Salt Lake City, Utah
June 23, 2018
June 23, 2018
July 27, 2018
Pre-College Engineering Education
Since the inception of the Next Generation Science Standards (NGSS) in 2013, many in the education community have made a concerted effort to incorporate engineering design into the K-12 curriculum with the hope of teaching students to be better problem solvers and providing a way for under-represented groups (e.g., females) to more easily engage with science and engineering. Unfortunately, K-12 teachers have little to no formal training in engineering design in their pre-service education. Consequently, many K-12 teachers exhibit low self-efficacy (i.e., the belief in one’s ability to succeed) in teaching engineering.
Studies have shown that the beliefs that teachers hold can impact the beliefs and performance of their students. It has also been documented that pre-service and in-service elementary teachers, particularly female, have low self-efficacy in the fields of science and technical design. It could be expected then that low self-efficacy in female teachers may have a large negative impact on female students.
This pilot study incorporated six female pre-service elementary teachers into an elementary engineering summer outreach program in a manner through which self-efficacy could be measured and developed. In order to employ the primary mechanisms through which self-efficacy is developed (i.e., mastery experience, vicarious experience, verbal persuasion, and physiological feedback), pre-service teachers participated in a training session, classroom observations, and personal leading of engineering activities. Three quantitative instruments (the Design, Engineering, and Technology (DET) survey, STEM Semantics survey, and Teaching Engineering Self-efficacy Scale (TESS)), were administered before training, at several intermediary points, and at the program’s conclusion to assess changes in self-efficacy and perceptions of STEM education.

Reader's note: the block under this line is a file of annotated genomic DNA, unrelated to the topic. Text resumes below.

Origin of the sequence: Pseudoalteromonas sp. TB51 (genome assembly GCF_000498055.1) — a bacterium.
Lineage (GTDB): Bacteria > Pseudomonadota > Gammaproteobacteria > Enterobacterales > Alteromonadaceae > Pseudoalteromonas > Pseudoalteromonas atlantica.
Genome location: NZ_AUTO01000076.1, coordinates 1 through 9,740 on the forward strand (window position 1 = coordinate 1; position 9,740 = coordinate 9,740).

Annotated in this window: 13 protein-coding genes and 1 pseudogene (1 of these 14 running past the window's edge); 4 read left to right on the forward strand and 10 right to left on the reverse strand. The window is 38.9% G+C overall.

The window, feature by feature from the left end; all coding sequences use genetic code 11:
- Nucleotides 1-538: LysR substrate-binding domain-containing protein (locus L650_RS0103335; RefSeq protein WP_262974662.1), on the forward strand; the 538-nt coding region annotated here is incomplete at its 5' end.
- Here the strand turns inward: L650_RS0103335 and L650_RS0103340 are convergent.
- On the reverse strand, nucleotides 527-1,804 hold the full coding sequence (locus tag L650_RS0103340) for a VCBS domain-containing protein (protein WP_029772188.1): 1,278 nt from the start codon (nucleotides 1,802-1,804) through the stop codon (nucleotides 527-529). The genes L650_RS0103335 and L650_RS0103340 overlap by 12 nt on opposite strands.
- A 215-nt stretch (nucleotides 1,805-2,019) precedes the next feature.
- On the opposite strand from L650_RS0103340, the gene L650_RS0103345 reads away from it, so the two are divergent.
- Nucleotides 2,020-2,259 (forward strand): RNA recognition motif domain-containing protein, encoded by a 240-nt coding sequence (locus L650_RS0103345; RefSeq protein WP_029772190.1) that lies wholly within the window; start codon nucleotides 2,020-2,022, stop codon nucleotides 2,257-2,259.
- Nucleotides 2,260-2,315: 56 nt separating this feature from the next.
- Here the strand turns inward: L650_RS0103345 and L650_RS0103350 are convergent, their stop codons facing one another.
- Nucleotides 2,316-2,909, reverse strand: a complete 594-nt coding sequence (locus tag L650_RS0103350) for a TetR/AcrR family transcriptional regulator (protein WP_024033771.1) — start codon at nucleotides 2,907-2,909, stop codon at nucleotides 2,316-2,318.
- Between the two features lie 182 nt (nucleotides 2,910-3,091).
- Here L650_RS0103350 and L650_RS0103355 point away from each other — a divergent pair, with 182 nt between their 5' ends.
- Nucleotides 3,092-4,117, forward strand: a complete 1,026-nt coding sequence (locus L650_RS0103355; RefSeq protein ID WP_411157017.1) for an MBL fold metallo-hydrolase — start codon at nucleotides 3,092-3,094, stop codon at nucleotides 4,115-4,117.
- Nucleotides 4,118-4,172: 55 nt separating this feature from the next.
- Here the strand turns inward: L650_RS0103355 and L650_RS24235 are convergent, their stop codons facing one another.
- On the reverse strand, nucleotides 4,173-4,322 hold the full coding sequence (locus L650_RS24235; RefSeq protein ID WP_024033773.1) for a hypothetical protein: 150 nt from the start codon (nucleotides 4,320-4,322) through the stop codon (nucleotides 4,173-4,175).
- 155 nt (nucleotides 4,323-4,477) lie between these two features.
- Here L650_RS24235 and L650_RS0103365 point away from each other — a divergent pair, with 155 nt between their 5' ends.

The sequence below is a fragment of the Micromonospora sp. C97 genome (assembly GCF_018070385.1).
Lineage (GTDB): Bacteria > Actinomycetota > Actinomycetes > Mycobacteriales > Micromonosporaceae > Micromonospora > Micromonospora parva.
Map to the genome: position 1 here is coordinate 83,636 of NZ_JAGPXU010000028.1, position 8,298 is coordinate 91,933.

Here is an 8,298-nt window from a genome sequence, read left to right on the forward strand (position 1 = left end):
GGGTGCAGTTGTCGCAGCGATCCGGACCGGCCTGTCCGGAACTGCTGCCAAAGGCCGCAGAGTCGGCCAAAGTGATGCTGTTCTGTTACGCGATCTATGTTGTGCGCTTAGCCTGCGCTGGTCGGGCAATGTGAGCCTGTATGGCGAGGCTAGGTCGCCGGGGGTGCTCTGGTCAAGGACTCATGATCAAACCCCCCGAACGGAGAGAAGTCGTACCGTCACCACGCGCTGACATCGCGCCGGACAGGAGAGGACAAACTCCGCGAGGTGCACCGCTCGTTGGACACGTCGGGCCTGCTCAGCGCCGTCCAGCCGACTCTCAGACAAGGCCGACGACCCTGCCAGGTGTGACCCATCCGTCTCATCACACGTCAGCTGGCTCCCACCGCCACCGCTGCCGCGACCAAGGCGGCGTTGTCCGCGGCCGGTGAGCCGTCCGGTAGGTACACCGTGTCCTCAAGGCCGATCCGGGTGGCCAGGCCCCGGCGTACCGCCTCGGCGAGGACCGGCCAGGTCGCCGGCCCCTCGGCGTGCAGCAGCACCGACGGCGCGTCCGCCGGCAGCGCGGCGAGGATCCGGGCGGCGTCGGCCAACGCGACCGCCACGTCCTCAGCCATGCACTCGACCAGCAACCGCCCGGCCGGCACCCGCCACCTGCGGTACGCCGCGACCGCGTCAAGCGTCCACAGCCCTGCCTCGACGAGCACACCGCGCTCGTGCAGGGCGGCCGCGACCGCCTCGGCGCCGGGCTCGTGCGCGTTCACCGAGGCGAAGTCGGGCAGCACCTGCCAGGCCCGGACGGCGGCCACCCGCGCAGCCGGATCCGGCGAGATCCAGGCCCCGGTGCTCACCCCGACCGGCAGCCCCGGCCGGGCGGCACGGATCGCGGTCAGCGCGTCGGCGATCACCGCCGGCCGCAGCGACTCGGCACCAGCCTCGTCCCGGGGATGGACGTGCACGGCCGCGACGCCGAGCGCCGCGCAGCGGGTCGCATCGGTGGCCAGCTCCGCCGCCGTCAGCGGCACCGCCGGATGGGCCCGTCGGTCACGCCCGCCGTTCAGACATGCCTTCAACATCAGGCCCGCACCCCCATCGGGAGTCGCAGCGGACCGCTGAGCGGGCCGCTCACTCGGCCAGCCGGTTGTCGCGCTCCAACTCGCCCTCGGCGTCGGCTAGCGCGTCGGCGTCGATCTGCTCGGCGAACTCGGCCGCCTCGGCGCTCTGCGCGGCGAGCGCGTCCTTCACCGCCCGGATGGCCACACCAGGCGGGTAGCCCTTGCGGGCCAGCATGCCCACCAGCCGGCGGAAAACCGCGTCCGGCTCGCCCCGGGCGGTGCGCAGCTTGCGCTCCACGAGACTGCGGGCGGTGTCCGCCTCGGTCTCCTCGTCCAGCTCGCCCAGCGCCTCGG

Through this combination of instruments, we were able to quantitatively observe significant overall increases in the pre-service teachers’ self-efficacy, positive perception of engineers, and enthusiasm for implementing design, engineering, and technology in their classrooms. We believe the combined impact of these factors could engender a paradigm shift for teachers. Clearly, higher self-efficacy should lead to more confident and effective teaching of STEM concepts. However, the benefits may extend well beyond implementation in the curriculum.
We believe that many female students could be discouraged from developing and pursuing interests in engineering by the attitudes, low self-efficacy in STEM subjects, and narrow perceptions of engineers of their elementary teachers. If K-12 teachers gain a more positive perception of engineers and a greater enthusiasm for and confidence in implementing DET in their classroom, we believe they may also be more likely to encourage a student’s interest and potential for engineering, and be able to more effectively encourage students to pursue their STEM interests. Improving female teacher self-efficacy for STEM education could play a key part in encouraging and leading more women to future careers in engineering.
Sargent, J. L., & Holloway, B. M., & Bayley, S. R., & Walter, A. V. (2018, June), Investigation of Pre-Service Teacher Self-Efficacy for Teaching Engineering Paper presented at 2018 ASEE Annual Conference & Exposition , Salt Lake City, Utah. 10.18260/1-2--30729
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